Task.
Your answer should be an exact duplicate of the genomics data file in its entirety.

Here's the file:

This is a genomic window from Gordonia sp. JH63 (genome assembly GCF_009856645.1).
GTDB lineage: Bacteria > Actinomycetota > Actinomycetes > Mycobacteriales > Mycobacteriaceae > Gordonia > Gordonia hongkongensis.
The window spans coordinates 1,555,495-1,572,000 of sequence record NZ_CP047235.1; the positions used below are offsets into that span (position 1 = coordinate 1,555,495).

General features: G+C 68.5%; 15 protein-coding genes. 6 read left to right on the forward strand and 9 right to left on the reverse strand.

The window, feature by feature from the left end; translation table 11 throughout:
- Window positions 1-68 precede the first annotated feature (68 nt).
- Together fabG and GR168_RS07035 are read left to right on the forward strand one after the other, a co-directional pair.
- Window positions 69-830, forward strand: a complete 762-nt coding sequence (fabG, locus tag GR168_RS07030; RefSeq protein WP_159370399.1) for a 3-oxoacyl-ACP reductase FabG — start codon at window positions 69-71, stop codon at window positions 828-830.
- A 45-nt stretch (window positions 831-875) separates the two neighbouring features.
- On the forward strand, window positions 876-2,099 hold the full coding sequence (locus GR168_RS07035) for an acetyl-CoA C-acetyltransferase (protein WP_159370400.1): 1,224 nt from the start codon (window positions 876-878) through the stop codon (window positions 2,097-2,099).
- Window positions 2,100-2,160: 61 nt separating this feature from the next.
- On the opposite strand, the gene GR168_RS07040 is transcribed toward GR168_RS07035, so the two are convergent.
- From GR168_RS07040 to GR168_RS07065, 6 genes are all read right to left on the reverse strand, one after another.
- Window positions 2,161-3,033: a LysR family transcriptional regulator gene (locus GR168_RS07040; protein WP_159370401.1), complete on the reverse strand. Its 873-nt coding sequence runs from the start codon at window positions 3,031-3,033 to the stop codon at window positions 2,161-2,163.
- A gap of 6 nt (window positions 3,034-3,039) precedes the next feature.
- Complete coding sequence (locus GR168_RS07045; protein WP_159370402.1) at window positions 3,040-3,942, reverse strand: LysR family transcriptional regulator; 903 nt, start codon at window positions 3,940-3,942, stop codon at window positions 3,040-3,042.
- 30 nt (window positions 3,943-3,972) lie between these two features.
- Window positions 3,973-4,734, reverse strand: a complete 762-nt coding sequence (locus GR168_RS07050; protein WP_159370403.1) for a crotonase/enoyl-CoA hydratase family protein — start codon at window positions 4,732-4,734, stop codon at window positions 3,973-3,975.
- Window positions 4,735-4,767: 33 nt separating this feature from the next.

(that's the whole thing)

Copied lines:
This is a genomic window from Gordonia sp. JH63 (genome assembly GCF_009856645.1).
GTDB lineage: Bacteria > Actinomycetota > Actinomycetes > Mycobacteriales > Mycobacteriaceae > Gordonia > Gordonia hongkongensis.
The window spans coordinates 1,555,495-1,572,000 of sequence record NZ_CP047235.1; the positions used below are offsets into that span (position 1 = coordinate 1,555,495).

General features: G+C 68.5%; 15 protein-coding genes. 6 read left to right on the forward strand and 9 right to left on the reverse strand.

The window, feature by feature from the left end; translation table 11 throughout:
- Window positions 1-68 precede the first annotated feature (68 nt).
- Together fabG and GR168_RS07035 are read left to right on the forward strand one after the other, a co-directional pair.
- Window positions 69-830, forward strand: a complete 762-nt coding sequence (fabG, locus tag GR168_RS07030; RefSeq protein WP_159370399.1) for a 3-oxoacyl-ACP reductase FabG — start codon at window positions 69-71, stop codon at window positions 828-830.
- A 45-nt stretch (window positions 831-875) separates the two neighbouring features.
- On the forward strand, window positions 876-2,099 hold the full coding sequence (locus GR168_RS07035) for an acetyl-CoA C-acetyltransferase (protein WP_159370400.1): 1,224 nt from the start codon (window positions 876-878) through the stop codon (window positions 2,097-2,099).
- Window positions 2,100-2,160: 61 nt separating this feature from the next.
- On the opposite strand, the gene GR168_RS07040 is transcribed toward GR168_RS07035, so the two are convergent.
- From GR168_RS07040 to GR168_RS07065, 6 genes are all read right to left on the reverse strand, one after another.
- Window positions 2,161-3,033: a LysR family transcriptional regulator gene (locus GR168_RS07040; protein WP_159370401.1), complete on the reverse strand. Its 873-nt coding sequence runs from the start codon at window positions 3,031-3,033 to the stop codon at window positions 2,161-2,163.
- A gap of 6 nt (window positions 3,034-3,039) precedes the next feature.
- Complete coding sequence (locus GR168_RS07045; protein WP_159370402.1) at window positions 3,040-3,942, reverse strand: LysR family transcriptional regulator; 903 nt, start codon at window positions 3,940-3,942, stop codon at window positions 3,040-3,042.
- 30 nt (window positions 3,943-3,972) lie between these two features.
- Window positions 3,973-4,734, reverse strand: a complete 762-nt coding sequence (locus GR168_RS07050; protein WP_159370403.1) for a crotonase/enoyl-CoA hydratase family protein — start codon at window positions 4,732-4,734, stop codon at window positions 3,973-3,975.
- Window positions 4,735-4,767: 33 nt separating this feature from the next.